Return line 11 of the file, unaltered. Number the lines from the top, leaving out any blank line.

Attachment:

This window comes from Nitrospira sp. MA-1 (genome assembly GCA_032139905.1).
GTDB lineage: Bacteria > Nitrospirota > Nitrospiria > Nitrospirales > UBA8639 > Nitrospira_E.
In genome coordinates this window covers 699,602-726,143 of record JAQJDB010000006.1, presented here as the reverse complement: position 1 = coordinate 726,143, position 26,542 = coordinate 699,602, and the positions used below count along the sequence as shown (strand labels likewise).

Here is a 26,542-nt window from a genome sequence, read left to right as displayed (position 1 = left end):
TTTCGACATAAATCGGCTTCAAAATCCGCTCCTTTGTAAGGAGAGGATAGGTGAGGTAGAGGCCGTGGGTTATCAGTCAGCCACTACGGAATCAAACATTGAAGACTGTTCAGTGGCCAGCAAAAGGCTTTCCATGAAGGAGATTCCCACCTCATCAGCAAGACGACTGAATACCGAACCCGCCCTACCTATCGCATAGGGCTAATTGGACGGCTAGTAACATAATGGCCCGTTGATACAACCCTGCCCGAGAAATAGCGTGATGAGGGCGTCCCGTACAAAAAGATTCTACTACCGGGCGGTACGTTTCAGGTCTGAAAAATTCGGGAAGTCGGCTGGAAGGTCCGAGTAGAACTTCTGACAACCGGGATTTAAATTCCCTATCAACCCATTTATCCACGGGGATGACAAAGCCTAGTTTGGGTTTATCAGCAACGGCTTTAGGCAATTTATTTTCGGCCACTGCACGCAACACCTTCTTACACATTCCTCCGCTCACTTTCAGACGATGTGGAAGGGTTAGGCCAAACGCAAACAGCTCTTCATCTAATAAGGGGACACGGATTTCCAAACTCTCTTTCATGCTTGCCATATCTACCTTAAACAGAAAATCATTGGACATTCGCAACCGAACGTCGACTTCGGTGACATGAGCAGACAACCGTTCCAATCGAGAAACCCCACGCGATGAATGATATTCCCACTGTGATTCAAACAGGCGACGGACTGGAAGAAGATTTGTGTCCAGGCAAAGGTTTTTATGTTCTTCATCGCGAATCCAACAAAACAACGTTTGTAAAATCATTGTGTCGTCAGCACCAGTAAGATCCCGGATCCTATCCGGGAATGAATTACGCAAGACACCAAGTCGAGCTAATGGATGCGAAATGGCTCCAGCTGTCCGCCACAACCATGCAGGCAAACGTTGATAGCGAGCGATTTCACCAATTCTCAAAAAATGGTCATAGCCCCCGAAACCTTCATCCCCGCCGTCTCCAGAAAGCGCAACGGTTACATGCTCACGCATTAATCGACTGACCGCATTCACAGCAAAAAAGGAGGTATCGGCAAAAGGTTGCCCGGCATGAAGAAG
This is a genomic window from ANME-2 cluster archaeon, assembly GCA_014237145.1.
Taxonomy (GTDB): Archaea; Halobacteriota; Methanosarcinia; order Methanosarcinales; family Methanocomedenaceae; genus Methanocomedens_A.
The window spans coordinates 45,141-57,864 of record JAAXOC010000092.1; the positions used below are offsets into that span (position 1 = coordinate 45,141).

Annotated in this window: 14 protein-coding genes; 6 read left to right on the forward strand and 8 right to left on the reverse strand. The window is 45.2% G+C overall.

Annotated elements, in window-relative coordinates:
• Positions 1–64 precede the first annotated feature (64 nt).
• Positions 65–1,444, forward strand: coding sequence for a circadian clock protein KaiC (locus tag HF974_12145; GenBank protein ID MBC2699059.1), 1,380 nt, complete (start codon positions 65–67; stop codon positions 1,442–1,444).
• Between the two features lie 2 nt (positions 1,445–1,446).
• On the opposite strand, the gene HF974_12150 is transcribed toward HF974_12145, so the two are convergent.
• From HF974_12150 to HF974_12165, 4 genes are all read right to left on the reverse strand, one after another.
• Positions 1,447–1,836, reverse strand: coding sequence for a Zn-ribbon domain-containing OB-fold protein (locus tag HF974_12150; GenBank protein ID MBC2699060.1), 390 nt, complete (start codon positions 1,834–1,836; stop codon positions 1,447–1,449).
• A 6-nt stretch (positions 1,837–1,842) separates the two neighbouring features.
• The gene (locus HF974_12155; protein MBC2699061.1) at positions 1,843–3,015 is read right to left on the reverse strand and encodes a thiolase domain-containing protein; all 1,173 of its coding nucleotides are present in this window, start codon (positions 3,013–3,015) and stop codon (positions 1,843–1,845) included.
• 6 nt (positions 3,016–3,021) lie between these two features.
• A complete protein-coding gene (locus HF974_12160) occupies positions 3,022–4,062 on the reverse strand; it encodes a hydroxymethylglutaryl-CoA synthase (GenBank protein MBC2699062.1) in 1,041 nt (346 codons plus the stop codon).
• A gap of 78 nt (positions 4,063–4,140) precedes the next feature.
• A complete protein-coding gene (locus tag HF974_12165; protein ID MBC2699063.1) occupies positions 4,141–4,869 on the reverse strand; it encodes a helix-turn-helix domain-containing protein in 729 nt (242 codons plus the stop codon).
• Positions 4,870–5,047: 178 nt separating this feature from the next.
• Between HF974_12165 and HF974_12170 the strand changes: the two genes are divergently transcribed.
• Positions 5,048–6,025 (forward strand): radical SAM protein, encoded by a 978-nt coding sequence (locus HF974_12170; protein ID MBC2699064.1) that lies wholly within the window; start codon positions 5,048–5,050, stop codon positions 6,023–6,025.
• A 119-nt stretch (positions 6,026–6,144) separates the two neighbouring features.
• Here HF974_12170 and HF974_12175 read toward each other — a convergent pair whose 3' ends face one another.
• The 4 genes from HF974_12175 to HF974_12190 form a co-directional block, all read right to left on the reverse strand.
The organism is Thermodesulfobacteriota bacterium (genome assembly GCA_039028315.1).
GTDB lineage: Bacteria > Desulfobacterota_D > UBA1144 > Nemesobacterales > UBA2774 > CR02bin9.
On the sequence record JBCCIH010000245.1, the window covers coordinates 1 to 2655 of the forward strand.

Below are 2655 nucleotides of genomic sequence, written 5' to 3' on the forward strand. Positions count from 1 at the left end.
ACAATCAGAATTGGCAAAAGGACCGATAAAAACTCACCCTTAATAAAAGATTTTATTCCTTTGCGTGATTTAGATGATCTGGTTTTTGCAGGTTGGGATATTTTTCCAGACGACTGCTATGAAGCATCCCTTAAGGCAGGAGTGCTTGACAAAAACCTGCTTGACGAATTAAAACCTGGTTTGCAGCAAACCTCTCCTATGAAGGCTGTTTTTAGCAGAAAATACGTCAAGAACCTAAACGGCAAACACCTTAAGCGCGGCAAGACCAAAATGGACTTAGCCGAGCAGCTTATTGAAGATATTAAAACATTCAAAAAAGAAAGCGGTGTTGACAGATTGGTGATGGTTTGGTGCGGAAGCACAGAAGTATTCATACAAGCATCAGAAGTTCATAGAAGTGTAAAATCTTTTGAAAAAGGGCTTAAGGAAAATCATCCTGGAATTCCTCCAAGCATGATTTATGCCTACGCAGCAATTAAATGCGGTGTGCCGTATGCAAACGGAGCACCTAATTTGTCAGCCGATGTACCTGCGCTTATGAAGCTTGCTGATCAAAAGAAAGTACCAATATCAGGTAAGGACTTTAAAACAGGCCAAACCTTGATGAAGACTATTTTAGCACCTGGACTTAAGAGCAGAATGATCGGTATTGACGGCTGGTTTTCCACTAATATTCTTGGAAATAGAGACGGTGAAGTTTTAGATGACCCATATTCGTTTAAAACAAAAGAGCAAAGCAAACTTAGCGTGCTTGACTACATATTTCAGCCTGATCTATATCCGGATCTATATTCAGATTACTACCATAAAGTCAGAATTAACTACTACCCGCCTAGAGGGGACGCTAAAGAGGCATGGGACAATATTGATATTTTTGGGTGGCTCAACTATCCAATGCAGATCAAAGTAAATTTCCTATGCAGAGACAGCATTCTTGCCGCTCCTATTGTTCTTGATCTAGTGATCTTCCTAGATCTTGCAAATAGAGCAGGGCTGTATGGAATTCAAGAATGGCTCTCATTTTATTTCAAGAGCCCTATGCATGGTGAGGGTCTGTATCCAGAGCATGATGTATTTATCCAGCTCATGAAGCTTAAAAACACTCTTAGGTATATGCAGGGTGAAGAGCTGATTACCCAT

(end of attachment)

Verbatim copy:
• Positions 1–64 precede the first annotated feature (64 nt).